As Leonhard has written on this blog some days ago, the recent success of the Pirate Party in the Saarland state election in Germany is remarkable. The Pirates received 7,4 percent of the votes right from the start. Just days after the election, the party has even raised its acceptance on the federal level. Current opinion polls count them at 12 percent among German voters.

In addtion to its success in regional elections, the German Pirate Party also consciously operates within a transnational context. The transnational perspective of the German pirates can be illustrated with a recent statement of Bernd Schlömer, vice chair of Pirate Party Germany, who points out that his party is part of a global movement. This movement, Schlömer added, might help to develop international positions, for example, on Foreign Affairs and Security Policies issues, which then could be brought back into national politics.

This recent example illustrates the two perspectives of the transnational context of the Pirate Party movement, which Leonhard and I aimed to further examine in a study pursued in January 2012, which will appear as a book chapter in the German edited volume “Unter Piraten“.

We would like to present our empirical findings in three short posts, starting with a general description of the project, the data collection and first results concerning the state of the global Pirate Party movement. We will then move on to post #2 on Issues and Campaigning and post #3 on Global Movement and Local Networks.

State of the Movement

The central thesis of the project was that the success of Pirate Parties can only be understood by taking the transnational dimension into account. Transnationality thereby means the combination of cross-border and local practices of actors who are simultaneously rooted in local contexts and global networks (Djelic & Quack 2003; Quack 2009). Transnationality within the Pirate Party context is as well twofold: On the one hand, the idea of the Pirate Party has spread globally within a few years since the first party was founded in Sweden in 2006 and has led to the establishment of more than 60 national pirate groups. And each of these parties adapts to different local conditions. On the other hand, this wave of founding new parties within a very short timespan was only possible because the central ideas and concepts (“frames”) of the Pirate Party were already being established earlier in the context of transnational social movements concerning intellectual property rights (Dobusch & Quack 2012 and “Transnational Mobilization and German Elections” on this blog).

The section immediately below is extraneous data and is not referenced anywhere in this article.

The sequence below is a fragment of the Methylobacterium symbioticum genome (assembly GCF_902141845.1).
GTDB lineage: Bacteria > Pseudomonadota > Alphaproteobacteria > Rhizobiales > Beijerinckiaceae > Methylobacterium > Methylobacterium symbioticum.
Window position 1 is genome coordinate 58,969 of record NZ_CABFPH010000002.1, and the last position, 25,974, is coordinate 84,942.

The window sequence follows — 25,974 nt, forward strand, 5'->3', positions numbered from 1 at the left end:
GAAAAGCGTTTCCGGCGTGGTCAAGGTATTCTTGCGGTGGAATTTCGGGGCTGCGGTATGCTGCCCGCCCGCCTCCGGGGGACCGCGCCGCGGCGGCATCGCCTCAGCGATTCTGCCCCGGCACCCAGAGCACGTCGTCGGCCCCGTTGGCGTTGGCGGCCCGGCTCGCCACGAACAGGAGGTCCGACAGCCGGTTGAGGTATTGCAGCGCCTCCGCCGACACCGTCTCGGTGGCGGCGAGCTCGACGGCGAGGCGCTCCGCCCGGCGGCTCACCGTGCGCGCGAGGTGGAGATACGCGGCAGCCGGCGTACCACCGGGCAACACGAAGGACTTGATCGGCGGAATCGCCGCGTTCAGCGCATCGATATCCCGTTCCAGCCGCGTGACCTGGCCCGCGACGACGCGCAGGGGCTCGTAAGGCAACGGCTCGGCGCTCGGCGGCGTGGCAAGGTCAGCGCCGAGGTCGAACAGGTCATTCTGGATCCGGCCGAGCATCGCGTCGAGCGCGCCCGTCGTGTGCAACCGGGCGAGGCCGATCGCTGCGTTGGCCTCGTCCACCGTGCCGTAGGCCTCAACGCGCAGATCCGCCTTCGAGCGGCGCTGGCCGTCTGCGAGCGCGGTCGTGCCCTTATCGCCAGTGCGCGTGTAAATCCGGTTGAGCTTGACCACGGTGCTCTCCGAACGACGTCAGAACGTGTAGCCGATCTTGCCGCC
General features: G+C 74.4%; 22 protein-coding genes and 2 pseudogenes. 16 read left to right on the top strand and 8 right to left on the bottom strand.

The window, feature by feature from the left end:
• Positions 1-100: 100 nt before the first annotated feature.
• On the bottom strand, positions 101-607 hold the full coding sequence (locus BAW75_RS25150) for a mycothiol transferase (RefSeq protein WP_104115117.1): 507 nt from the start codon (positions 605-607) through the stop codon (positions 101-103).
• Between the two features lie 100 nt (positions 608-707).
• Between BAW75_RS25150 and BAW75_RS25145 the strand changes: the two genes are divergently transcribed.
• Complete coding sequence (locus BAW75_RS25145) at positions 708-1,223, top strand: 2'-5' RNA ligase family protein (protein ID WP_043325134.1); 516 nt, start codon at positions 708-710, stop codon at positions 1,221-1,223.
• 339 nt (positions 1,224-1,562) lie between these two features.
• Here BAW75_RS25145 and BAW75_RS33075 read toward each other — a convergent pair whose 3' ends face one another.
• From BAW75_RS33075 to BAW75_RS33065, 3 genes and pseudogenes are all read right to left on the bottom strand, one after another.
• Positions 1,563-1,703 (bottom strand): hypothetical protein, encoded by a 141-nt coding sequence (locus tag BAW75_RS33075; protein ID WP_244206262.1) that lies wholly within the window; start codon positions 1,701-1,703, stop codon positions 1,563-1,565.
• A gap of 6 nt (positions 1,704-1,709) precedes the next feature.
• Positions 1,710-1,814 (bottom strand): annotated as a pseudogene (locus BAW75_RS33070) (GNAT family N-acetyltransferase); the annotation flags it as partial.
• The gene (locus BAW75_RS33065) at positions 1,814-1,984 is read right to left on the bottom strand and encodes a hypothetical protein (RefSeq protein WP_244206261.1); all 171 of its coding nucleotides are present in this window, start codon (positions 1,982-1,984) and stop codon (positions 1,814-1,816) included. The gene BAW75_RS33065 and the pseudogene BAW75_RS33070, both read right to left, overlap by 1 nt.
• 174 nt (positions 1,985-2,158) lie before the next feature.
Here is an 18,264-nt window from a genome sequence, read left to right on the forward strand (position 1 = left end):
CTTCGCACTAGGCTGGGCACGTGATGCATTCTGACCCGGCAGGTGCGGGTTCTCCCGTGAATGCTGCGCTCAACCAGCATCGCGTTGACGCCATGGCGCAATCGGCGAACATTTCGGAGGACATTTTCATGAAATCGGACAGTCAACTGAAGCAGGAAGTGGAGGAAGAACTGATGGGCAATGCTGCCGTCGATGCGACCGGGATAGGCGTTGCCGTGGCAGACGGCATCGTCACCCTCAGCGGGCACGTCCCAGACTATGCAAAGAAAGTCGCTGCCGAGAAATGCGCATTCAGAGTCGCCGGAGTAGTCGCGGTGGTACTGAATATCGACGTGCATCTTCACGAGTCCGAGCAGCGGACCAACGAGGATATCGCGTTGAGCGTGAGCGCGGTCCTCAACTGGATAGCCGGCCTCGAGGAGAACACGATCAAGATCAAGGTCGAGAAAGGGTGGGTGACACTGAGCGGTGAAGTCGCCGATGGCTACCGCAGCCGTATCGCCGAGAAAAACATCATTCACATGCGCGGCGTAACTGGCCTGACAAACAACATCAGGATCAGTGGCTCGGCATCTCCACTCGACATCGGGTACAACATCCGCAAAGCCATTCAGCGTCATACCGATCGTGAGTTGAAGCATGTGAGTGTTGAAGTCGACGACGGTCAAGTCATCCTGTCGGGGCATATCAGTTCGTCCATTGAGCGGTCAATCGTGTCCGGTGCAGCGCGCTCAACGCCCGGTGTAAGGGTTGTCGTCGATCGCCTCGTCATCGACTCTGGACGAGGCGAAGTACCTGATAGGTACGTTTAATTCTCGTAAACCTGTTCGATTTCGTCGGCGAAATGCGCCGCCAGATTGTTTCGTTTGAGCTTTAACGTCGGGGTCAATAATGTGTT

The data for the comparison of Pirate Parties in different countries was provided by an online survey of all Pirate Parties at the national level that were listed on the Pirate Party International (PPI) web site in January 2012. In addition, we gathered online information available about the respective parties. At the time of the survey 18 out of the 64 identified Pirate Parties were officially registered as a party (28%). Because contact details weren’t available for all of these parties, the actual population of the survey was reduced to 56 national Pirate Parties.

In sum, we have received a response via e-mail from 28 (50%) of the parties. Wherever a contact person could be elicited and the survey had not been filled out online, the survey was conducted via telephone. In this way we obtained a response from 14 (78%) of all officially registered Pirate Parties (see Table 1)

Table 1: Data base and response rate

Find a more detailed overview of our data base under this link (PDF).

The forthcoming posts will present our analysis of issues and campaigning and the (inter)organizational relation to local networks.



Djelic, Marie-Laure & Sigrid Quack (2003): Globalization and Institutions. Redefining the Rules of the Economic Game. Cheltenham. Edward Elgar.

Dobusch, Leonhard & Sigrid Quack (2012): Framing standards, mobilizing users: Copyright versus fair use in transnational regulation. In: Review of International Political Economy, iFirst, 1-37. (see also the Online-Pre-Print, PDF)

Quack, Sigrid (2009): „Global“ Markets in Theory and History: Towards a Comparative Analysis. In: Kölner Zeitschrift für Soziologie und Sozialpsychologie, Special Issue 49, 125-142. (see also the Pre-Print Version, PDF)